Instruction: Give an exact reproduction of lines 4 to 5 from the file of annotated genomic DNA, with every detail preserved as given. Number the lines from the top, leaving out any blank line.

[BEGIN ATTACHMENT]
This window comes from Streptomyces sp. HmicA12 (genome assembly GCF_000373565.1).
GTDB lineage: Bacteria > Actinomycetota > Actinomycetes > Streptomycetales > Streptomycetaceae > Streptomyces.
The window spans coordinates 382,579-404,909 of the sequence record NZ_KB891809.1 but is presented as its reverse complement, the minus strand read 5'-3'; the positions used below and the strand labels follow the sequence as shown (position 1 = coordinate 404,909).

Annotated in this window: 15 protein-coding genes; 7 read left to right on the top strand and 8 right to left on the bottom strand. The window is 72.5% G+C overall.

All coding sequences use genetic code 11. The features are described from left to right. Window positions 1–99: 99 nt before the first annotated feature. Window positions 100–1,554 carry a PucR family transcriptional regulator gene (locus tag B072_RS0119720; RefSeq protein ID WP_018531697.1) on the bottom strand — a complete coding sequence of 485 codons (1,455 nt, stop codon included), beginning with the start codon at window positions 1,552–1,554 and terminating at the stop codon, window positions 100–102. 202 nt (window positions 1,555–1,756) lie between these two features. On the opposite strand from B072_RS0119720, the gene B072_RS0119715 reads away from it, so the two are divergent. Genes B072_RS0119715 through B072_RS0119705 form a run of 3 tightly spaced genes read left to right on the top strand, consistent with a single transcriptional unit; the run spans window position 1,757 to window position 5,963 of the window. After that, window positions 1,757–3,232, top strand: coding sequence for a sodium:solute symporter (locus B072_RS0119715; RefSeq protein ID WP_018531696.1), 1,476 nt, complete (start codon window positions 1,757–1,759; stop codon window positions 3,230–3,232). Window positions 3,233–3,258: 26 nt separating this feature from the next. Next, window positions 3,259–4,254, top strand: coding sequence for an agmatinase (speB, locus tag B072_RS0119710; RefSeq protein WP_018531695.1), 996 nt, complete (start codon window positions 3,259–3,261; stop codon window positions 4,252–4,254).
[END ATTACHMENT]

Annotated in this window: 15 protein-coding genes; 7 read left to right on the top strand and 8 right to left on the bottom strand. The window is 72.5% G+C overall.

All coding sequences use genetic code 11. The features are described from left to right. Window positions 1–99: 99 nt before the first annotated feature. Window positions 100–1,554 carry a PucR family transcriptional regulator gene (locus tag B072_RS0119720; RefSeq protein ID WP_018531697.1) on the bottom strand — a complete coding sequence of 485 codons (1,455 nt, stop codon included), beginning with the start codon at window positions 1,552–1,554 and terminating at the stop codon, window positions 100–102. 202 nt (window positions 1,555–1,756) lie between these two features. On the opposite strand from B072_RS0119720, the gene B072_RS0119715 reads away from it, so the two are divergent. Genes B072_RS0119715 through B072_RS0119705 form a run of 3 tightly spaced genes read left to right on the top strand, consistent with a single transcriptional unit; the run spans window position 1,757 to window position 5,963 of the window. After that, window positions 1,757–3,232, top strand: coding sequence for a sodium:solute symporter (locus B072_RS0119715; RefSeq protein ID WP_018531696.1), 1,476 nt, complete (start codon window positions 1,757–1,759; stop codon window positions 3,230–3,232). Window positions 3,233–3,258: 26 nt separating this feature from the next. Next, window positions 3,259–4,254, top strand: coding sequence for an agmatinase (speB, locus tag B072_RS0119710; RefSeq protein WP_018531695.1), 996 nt, complete (start codon window positions 3,259–3,261; stop codon window positions 4,252–4,254).